Late Night Extra at the Bulverton marquee - Sidmouth FolkWeek 2012 - ceilidh dancers short changed again? A comment on mudcat - and a reply from one of the festival organisers that fails to address the central issue. And a few observations from the LNEs of 2012.

The Bulverton marquee has long been a 'white elephant' of FolkWeek - an expensive venue that sits unused for much of the time. The organisers rent out space to food and drink concessions, and (of course) these people become unhappy if trade is poor, as it would be if everyone was busy dancing.

Hence (possibly) the reason why in 2012 the start of the 'high energy, loud dance' session aimed at youngsters was pushed back to 7pm with the suggestion that 7 to 8pm would be a good time to eat and drink! This session was also extended to 10.30pm - which previously was the start of the LNE. As a consequence the Late Night Extra (LNE), which historically was a highlight of the ceilidh dance scene in the UK, was rescheduled to start at 11am - giving serious ceilidh dancers very little actual dance time.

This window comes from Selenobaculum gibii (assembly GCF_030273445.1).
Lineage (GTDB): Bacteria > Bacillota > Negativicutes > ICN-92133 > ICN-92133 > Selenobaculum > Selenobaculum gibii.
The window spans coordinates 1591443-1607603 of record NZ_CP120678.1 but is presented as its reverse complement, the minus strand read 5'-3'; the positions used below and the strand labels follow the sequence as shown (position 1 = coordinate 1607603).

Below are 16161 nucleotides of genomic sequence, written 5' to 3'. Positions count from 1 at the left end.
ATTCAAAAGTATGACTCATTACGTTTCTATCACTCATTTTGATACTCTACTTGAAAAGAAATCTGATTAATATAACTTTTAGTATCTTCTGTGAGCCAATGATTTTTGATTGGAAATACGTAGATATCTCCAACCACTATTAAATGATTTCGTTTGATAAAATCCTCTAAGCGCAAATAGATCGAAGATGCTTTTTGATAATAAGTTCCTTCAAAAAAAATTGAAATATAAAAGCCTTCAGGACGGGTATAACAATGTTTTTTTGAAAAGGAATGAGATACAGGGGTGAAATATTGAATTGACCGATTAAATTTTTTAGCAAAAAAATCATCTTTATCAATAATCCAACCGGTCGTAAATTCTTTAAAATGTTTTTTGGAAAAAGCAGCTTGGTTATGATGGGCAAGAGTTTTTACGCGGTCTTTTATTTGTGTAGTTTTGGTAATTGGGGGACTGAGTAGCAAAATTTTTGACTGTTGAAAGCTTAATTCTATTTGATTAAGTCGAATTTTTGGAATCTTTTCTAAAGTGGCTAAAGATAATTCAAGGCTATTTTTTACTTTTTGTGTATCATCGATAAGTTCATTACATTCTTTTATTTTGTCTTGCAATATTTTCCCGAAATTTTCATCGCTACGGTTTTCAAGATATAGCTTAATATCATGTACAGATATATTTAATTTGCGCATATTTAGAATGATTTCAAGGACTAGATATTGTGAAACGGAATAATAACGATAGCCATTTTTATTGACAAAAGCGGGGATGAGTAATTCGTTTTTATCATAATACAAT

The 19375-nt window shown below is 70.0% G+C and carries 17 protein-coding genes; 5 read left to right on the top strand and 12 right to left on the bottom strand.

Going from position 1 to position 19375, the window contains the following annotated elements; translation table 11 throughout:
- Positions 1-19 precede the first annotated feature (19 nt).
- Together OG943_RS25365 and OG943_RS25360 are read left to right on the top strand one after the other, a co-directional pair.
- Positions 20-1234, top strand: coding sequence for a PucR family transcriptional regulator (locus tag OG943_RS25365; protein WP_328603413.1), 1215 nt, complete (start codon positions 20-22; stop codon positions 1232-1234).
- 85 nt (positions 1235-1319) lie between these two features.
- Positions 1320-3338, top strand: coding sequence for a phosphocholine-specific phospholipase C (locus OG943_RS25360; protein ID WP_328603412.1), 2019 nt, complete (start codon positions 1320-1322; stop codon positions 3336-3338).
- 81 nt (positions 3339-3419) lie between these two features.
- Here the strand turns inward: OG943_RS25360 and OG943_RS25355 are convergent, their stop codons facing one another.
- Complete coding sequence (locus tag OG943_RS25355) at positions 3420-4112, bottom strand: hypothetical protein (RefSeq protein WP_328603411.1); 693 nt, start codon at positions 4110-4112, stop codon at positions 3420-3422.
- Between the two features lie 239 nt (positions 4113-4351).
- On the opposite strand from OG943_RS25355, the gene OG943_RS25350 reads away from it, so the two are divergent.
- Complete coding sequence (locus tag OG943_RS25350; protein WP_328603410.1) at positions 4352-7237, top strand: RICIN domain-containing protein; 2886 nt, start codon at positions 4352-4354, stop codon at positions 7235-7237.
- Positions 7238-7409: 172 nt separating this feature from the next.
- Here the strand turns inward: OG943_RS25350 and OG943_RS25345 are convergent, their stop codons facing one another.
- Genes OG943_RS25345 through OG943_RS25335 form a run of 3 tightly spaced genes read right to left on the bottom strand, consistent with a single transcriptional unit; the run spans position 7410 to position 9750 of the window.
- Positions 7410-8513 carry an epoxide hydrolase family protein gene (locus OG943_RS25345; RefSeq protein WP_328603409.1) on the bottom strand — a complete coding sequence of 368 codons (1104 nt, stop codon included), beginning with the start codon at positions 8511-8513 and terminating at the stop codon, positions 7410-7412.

The following initial discussion first appeared on the mudcat folk forum.

Subject: RE: If You're Coming to Sidmouth...
From: Steve in Sidmouth - PM
Date: 31 Jul 12 - 08:05 AM

Just looked at the LNE dance programme - they emphasise that the LNE has been extended to 1.15am but it now starts half and hour later.

In 2010 we got three hours of LNE (10.30 to 1.30am) with (say) a half hour break so call it 2.5 hours of dance time.

In 2011 it was scaled back to 10.30 to 1.00am, less the floor spot gave 2 hours of dance time.

This year we get short changed again : 11pm to 1.15am less half and hour brings it down to 1.75 hours of dance time.

So in two years we have lost 0.75 hours out of the 2010 figure of 2.5 hours or 30%.

Major evening ceilidhs generally run from 8 to midnight with a half hour spot, thus you get 3.5 hours of dance time for typically 9.

Sidmouth LNE now gives exactly half this for 13 - so it's cost per hour is almost 3 times larger. This is like comparing 26 with 9.